'Him, Me, Muhammad Ali': Irreverent tales of Arab American women
One is a tightrope walker in a French circus who tries to lasso the moon. Another is a child kidnapped from a Pathmark store in New Jersey by people kinder than her own mother. Another searches for the remnants of family in the bombed-out buildings of the
Him, Me, Muhammad Ali
By Randa Jarrar
Sarabande Books. 216 pp. $15.95
Reviewed by Lorraine Ali
One is a tightrope walker in a French circus who tries to lasso the moon. Another is a child kidnapped from a Pathmark store in New Jersey by people kinder than her own mother. Another searches for the remnants of family in the bombed-out buildings of the Gaza Strip. There is no easy way to connect the dots in Him, Me, Muhammad Ali, Randa Jarrar's debut collection of short stories, except that all these women are of Middle Eastern descent and all deviate from the usual perceptions that many Americans have about Arab women.
"Lost in Freakin' Yonkers" finds a young, trash-talking Egyptian American pregnant with her irresponsible boyfriend's baby, much to the horror of her parents. In "A Sailor," a woman who has grown apart from her husband tries to make him jealous - or at least care - by sleeping with a Turkish soldier. "A Frame in the Sky" reads like an account of Jarrar's own family experience of being forced to leave Kuwait after Iraq invaded in 1990.
This collection just won the Story Prize Spotlight Award. Jarrar, in her late 30s, is the American-born daughter of Palestinian and Egyptian parents and grew up in the Persian Gulf, Cairo, and the East Coast. Her own experience of moving between continents and cultures is reflected all over the collection, in characters that always seem to be searching for that one place where they fit in. Often, they don't, so it's the nebulous in-between space where their lives unravel.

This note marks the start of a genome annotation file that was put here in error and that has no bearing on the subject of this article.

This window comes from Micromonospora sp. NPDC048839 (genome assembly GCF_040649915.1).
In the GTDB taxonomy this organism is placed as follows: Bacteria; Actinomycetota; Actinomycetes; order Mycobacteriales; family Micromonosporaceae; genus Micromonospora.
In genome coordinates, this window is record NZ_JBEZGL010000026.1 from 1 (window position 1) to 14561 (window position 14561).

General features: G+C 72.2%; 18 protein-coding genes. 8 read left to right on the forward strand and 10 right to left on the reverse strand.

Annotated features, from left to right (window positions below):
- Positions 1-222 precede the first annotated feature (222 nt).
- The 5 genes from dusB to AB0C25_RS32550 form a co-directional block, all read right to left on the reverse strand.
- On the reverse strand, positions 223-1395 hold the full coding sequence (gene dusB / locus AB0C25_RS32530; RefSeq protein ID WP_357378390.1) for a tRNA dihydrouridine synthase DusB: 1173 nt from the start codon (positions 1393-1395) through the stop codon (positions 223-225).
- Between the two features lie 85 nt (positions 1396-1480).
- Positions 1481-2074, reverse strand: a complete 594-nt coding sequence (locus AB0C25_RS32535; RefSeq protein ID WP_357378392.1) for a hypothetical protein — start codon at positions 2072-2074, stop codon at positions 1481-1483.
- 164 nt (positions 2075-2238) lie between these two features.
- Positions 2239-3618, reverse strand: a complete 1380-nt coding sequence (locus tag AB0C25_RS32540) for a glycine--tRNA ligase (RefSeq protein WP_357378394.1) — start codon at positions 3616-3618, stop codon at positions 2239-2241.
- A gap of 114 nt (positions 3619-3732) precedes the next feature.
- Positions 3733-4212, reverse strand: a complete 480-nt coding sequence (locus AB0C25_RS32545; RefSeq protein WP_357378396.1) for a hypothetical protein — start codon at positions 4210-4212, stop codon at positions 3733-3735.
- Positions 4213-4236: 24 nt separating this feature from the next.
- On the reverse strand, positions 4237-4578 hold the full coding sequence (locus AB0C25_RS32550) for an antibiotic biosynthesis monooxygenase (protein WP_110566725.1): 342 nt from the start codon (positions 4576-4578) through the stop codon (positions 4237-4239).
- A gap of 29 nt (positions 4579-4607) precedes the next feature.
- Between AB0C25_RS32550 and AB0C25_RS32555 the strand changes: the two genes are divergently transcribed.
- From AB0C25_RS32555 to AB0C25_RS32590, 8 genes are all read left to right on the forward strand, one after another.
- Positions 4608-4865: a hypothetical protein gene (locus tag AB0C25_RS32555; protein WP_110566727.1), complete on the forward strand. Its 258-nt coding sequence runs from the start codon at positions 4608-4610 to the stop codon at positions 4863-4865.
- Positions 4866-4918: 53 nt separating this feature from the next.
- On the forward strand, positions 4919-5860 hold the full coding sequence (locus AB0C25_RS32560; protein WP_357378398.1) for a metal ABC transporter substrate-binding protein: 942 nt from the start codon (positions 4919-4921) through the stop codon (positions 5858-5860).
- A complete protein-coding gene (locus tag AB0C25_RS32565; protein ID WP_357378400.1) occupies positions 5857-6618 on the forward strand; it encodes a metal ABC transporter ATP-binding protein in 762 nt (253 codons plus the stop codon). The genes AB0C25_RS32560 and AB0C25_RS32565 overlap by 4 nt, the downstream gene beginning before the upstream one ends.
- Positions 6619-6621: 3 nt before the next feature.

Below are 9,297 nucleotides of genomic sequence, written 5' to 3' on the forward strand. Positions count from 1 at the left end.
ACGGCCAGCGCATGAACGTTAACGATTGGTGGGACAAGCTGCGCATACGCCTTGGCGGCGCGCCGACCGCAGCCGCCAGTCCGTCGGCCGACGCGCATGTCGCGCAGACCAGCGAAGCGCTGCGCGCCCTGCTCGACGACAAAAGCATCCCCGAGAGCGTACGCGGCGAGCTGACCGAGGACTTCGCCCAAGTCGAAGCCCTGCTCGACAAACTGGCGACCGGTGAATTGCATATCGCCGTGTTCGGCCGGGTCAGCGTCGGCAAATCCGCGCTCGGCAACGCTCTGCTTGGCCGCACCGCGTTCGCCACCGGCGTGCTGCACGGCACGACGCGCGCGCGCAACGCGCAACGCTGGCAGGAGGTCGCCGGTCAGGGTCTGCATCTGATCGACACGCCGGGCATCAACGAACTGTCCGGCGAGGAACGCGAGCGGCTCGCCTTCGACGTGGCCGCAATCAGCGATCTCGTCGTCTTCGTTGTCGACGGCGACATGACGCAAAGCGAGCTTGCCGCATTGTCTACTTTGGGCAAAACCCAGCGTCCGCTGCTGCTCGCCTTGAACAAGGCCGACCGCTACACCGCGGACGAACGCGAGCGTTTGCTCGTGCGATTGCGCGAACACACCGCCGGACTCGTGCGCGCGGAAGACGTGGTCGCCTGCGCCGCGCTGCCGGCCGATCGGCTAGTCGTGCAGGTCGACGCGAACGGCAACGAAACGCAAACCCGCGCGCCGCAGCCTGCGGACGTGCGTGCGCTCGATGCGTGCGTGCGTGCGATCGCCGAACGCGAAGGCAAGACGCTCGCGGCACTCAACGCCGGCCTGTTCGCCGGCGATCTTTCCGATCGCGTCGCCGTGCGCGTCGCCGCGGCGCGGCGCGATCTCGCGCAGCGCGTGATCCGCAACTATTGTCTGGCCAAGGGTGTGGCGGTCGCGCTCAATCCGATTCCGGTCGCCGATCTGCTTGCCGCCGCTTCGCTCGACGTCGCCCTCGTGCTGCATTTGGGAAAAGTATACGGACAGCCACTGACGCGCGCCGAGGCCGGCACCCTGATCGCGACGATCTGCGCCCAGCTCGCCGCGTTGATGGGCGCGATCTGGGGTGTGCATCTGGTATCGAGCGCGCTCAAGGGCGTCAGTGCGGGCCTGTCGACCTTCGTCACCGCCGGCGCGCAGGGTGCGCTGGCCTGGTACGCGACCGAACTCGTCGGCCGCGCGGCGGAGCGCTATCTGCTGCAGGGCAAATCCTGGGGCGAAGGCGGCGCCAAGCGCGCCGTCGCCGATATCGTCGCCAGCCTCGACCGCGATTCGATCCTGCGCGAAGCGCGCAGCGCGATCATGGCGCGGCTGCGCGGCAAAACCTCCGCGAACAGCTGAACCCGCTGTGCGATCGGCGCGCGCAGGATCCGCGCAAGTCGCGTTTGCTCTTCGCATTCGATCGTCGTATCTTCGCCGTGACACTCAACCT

In "Accidental Transients," 29-year-old virgin Dina describes life on a farm with her Arab family. Dina has disappointed her overbearing father, and even feels the burn when she's grappling with her own personal crisis, like learning that her brother is getting married before her.
"I just pulled into the farm and was lugging my mannequin head into the house when I found out about this," writes Jarrar. "I use the head when I teach at Moda College. My parents once hoped I'd become a scientist, marry an Arab (even though there are none around), pop out three or four kids, and win the Nobel Prize for science. Instead, I'm a hairstylist, and I teach on the side. Today's class was on blowouts."
This collection is not flowery or sentimental, as many personal stories about the immigrant experience or Middle Eastern family life can be. It's instead sharp and irreverent, sometimes even unapologetically crude. Nothing is conclusive, or clear, or clean - especially when the world around you never seems to be your own.
This review originally appeared in the Los Angeles Times.